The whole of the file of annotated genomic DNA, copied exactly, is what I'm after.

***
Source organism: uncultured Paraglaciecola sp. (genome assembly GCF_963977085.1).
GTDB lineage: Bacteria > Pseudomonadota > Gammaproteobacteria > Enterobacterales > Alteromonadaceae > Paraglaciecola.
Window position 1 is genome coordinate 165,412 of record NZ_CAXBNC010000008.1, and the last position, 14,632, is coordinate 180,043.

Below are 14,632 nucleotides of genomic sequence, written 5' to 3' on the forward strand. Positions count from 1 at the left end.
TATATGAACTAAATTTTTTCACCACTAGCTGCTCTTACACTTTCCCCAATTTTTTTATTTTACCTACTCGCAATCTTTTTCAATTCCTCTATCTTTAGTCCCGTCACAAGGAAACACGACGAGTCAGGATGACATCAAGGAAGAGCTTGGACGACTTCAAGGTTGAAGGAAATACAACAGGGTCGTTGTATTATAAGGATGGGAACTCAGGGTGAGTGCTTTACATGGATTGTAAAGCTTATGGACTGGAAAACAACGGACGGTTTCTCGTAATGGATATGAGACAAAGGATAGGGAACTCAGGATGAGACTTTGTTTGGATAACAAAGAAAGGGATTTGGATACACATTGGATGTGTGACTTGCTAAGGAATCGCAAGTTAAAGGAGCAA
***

Source organism: uncultured Paraglaciecola sp. (genome assembly GCF_963977085.1).
GTDB lineage: Bacteria > Pseudomonadota > Gammaproteobacteria > Enterobacterales > Alteromonadaceae > Paraglaciecola.
Window position 1 is genome coordinate 165,412 of record NZ_CAXBNC010000008.1, and the last position, 14,632, is coordinate 180,043.

Below are 14,632 nucleotides of genomic sequence, written 5' to 3' on the forward strand. Positions count from 1 at the left end.
TATATGAACTAAATTTTTTCACCACTAGCTGCTCTTACACTTTCCCCAATTTTTTTATTTTACCTACTCGCAATCTTTTTCAATTCCTCTATCTTTAGTCCCGTCACAAGGAAACACGACGAGTCAGGATGACATCAAGGAAGAGCTTGGACGACTTCAAGGTTGAAGGAAATACAACAGGGTCGTTGTATTATAAGGATGGGAACTCAGGGTGAGTGCTTTACATGGATTGTAAAGCTTATGGACTGGAAAACAACGGACGGTTTCTCGTAATGGATATGAGACAAAGGATAGGGAACTCAGGATGAGACTTTGTTTGGATAACAAAGAAAGGGATTTGGATACACATTGGATGTGTGACTTGCTAAGGAATCGCAAGTTAAAGGAGCAA